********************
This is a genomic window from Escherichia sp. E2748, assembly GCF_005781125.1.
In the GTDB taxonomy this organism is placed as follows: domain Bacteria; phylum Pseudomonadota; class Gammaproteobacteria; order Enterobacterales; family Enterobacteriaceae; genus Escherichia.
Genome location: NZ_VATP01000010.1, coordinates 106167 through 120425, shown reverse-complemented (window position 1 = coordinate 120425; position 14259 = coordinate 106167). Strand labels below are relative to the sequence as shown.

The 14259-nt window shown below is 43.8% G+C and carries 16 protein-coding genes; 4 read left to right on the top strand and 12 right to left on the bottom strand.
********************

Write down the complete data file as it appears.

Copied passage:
This is a genomic window from Escherichia sp. E2748, assembly GCF_005781125.1.
In the GTDB taxonomy this organism is placed as follows: domain Bacteria; phylum Pseudomonadota; class Gammaproteobacteria; order Enterobacterales; family Enterobacteriaceae; genus Escherichia.
Genome location: NZ_VATP01000010.1, coordinates 106167 through 120425, shown reverse-complemented (window position 1 = coordinate 120425; position 14259 = coordinate 106167). Strand labels below are relative to the sequence as shown.

The 14259-nt window shown below is 43.8% G+C and carries 16 protein-coding genes; 4 read left to right on the top strand and 12 right to left on the bottom strand.